Juha Leiviskä in the Finnish Architectural Review 1/1990:
The grounds of the Aurora Hospital form an exceptionally pleasant institutional environment, consisting of pavilion-like buildings and park yards. The tiled roofs of Aurora are strikingly original and rare in a modern cityscape in Finland.
This area is separated from the railway and the street alongside it by a steep cliff which is part of the hospital area. This cliff forms an extension to the frontage of office buildings in Länsi-Pasila.
The design project (1985–89) initially covered the whole area. The assignment was to find a location and design for city rental flats which would harmonize in scale and character with the hospital area and the cityscape.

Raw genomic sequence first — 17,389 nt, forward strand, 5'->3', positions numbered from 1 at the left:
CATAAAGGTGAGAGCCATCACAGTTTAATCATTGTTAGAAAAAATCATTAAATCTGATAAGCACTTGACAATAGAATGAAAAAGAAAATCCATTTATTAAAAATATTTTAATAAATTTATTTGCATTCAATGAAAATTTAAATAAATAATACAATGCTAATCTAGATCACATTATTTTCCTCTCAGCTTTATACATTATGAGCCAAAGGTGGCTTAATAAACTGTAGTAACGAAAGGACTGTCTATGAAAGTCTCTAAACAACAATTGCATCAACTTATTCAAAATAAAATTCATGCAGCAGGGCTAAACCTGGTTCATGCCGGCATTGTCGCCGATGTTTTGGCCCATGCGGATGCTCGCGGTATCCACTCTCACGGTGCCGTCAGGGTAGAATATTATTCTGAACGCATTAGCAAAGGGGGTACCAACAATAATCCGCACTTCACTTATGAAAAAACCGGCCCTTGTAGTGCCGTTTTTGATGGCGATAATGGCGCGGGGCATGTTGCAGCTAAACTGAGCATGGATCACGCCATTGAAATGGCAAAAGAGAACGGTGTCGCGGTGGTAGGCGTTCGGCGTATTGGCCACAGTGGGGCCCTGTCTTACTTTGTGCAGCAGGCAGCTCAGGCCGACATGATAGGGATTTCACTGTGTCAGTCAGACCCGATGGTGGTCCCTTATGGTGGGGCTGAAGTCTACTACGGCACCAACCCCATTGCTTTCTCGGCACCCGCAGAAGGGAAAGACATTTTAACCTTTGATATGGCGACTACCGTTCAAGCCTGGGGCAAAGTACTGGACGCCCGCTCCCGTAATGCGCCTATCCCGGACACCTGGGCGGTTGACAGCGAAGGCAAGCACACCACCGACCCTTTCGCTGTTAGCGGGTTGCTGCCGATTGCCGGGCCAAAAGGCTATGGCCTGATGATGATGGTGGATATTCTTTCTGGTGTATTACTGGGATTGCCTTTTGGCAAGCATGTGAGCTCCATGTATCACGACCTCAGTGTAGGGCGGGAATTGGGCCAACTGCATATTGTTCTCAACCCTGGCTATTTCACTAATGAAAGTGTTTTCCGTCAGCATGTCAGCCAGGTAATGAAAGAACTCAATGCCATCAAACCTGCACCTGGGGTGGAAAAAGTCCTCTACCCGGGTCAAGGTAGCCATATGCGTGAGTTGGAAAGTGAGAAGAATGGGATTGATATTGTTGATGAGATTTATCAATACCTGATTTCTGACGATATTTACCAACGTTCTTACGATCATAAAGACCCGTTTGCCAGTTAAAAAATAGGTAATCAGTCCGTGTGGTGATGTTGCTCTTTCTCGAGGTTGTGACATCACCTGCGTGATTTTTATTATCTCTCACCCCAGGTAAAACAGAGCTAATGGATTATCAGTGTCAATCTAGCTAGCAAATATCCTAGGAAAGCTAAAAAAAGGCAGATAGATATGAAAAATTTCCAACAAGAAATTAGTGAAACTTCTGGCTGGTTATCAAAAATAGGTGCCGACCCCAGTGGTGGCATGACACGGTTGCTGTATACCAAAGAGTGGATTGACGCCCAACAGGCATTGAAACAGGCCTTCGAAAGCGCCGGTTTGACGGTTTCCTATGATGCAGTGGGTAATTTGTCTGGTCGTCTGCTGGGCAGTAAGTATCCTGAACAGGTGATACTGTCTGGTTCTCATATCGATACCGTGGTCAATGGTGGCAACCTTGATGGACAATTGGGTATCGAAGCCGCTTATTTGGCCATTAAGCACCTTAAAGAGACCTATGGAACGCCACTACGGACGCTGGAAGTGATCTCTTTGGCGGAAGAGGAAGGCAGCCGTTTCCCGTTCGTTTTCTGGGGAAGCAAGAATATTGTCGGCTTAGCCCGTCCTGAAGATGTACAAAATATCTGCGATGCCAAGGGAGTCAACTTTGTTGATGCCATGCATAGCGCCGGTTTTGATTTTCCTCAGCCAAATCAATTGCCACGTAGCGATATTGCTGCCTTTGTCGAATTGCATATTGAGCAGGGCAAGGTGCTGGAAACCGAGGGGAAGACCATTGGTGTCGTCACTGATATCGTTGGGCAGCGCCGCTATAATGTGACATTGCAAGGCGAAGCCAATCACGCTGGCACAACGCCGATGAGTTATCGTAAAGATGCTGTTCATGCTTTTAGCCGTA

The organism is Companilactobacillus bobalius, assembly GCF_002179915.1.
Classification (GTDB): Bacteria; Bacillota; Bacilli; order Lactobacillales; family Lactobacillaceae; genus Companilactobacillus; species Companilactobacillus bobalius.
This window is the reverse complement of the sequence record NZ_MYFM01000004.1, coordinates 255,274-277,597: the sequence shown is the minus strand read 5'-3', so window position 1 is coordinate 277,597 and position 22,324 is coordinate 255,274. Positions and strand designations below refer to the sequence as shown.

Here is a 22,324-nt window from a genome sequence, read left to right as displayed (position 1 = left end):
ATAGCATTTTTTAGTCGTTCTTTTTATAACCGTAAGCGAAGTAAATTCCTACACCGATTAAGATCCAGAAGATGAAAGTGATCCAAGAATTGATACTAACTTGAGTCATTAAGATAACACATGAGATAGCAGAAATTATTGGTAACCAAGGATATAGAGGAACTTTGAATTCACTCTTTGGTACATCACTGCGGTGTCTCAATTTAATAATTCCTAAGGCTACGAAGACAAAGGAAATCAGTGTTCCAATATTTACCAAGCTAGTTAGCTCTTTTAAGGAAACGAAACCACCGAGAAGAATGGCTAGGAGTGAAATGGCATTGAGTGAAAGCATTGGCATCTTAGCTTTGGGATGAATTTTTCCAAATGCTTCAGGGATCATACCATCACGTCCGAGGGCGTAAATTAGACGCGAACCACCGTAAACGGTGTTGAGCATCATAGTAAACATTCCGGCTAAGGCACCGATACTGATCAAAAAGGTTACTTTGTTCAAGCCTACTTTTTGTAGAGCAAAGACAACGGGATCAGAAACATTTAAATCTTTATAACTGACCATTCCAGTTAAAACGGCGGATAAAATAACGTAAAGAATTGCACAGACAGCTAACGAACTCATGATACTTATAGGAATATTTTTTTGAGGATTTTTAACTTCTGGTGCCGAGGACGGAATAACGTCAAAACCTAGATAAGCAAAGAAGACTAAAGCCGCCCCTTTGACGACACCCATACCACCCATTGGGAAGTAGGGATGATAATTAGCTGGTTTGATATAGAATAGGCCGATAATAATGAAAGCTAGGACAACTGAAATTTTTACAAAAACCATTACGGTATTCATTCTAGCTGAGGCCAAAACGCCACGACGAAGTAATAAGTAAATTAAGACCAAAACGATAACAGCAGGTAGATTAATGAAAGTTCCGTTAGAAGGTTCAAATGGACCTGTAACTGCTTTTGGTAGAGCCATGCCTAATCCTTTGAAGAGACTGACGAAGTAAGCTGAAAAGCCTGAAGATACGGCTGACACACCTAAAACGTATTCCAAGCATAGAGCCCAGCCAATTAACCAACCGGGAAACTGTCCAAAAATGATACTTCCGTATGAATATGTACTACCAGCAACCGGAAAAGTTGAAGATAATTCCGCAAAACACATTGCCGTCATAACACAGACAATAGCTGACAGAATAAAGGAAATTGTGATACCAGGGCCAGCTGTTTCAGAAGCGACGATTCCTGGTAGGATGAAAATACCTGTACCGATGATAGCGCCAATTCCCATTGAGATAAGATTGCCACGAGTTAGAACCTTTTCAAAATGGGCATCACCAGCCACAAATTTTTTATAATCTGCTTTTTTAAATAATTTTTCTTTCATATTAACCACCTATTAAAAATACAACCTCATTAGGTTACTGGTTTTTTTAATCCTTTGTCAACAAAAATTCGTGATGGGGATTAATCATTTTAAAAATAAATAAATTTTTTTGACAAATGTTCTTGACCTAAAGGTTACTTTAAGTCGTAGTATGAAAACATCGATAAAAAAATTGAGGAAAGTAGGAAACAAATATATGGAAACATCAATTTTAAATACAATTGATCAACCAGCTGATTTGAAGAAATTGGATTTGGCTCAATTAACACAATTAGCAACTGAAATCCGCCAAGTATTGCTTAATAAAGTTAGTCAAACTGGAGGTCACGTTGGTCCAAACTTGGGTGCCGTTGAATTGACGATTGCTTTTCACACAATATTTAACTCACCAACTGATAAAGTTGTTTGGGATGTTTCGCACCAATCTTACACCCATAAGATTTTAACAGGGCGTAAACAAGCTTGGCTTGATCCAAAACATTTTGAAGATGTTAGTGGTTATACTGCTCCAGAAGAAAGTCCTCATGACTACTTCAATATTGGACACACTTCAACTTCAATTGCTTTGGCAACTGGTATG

The buildings have been placed on the very edge of the cliff closest to the railway. The character of this grouping, in turn, is dictated by its more general relationship with the cityscape. The highest point of the cliff separates the two building groups left free for use as a park and yard.
The distribution of the apartments, which are mainly small ones, creates a framework for a lively and sculpture-like environmental entity. The spatial principle has been to provide all apartments with a view in at least two directions, one invariably towards the west and the cliffs. The apartments have been grouped along winding hallways, which open onto the railway between the stairwell and lift towers. This was meant to produce a ‘village street’ with varying views, a shared ‘common room’ which would promote interaction between residents.